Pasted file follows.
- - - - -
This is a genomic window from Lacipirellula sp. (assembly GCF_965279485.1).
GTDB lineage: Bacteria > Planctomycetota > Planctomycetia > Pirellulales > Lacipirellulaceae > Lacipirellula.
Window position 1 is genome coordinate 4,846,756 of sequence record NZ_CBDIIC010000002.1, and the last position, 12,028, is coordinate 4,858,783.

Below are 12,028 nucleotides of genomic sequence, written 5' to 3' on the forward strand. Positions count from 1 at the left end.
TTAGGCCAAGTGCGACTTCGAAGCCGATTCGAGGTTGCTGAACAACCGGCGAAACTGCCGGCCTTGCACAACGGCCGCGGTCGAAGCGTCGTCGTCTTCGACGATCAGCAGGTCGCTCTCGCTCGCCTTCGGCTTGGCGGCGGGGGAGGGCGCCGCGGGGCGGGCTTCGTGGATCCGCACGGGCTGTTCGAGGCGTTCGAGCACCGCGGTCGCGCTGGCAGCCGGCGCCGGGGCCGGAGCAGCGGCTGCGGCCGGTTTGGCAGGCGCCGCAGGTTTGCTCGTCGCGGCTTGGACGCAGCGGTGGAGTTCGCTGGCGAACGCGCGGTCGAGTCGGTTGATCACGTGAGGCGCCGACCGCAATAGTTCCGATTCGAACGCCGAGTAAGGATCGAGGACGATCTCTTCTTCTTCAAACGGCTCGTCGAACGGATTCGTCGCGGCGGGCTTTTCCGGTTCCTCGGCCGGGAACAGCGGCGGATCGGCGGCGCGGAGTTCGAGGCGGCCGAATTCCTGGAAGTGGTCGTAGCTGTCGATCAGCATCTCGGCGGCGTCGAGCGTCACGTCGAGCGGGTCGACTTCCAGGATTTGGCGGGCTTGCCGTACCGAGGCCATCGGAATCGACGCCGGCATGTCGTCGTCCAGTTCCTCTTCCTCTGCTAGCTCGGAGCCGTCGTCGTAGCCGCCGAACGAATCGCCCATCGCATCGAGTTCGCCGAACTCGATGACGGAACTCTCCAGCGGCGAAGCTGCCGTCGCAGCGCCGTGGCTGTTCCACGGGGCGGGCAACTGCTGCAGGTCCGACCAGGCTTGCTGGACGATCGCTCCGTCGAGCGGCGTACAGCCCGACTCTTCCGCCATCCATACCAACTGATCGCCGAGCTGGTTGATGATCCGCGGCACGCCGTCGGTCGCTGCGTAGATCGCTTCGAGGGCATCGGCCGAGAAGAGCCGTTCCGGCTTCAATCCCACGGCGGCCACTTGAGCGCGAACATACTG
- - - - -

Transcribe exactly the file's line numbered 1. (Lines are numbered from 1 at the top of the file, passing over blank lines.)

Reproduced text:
This is a genomic window from Lacipirellula sp. (assembly GCF_965279485.1).